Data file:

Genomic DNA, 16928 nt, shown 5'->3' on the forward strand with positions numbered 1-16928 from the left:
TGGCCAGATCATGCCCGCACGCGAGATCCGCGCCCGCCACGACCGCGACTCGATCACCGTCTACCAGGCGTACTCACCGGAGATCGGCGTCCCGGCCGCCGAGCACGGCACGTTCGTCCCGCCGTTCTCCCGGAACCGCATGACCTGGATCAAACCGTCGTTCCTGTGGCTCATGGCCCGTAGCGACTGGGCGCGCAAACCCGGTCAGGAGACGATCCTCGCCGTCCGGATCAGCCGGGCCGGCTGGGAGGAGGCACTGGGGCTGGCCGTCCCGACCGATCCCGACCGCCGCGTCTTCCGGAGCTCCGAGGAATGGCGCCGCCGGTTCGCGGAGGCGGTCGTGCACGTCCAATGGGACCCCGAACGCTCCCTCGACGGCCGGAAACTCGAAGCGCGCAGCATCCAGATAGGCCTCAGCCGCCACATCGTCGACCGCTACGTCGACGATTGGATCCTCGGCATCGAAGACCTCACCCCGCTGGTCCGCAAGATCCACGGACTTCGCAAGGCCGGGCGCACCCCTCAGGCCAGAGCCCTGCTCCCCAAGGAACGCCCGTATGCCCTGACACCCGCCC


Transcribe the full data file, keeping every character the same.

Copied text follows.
Genomic DNA, 16928 nt, shown 5'->3' on the forward strand with positions numbered 1-16928 from the left:
TGGCCAGATCATGCCCGCACGCGAGATCCGCGCCCGCCACGACCGCGACTCGATCACCGTCTACCAGGCGTACTCACCGGAGATCGGCGTCCCGGCCGCCGAGCACGGCACGTTCGTCCCGCCGTTCTCCCGGAACCGCATGACCTGGATCAAACCGTCGTTCCTGTGGCTCATGGCCCGTAGCGACTGGGCGCGCAAACCCGGTCAGGAGACGATCCTCGCCGTCCGGATCAGCCGGGCCGGCTGGGAGGAGGCACTGGGGCTGGCCGTCCCGACCGATCCCGACCGCCGCGTCTTCCGGAGCTCCGAGGAATGGCGCCGCCGGTTCGCGGAGGCGGTCGTGCACGTCCAATGGGACCCCGAACGCTCCCTCGACGGCCGGAAACTCGAAGCGCGCAGCATCCAGATAGGCCTCAGCCGCCACATCGTCGACCGCTACGTCGACGATTGGATCCTCGGCATCGAAGACCTCACCCCGCTGGTCCGCAAGATCCACGGACTTCGCAAGGCCGGGCGCACCCCTCAGGCCAGAGCCCTGCTCCCCAAGGAACGCCCGTATGCCCTGACACCCGCCC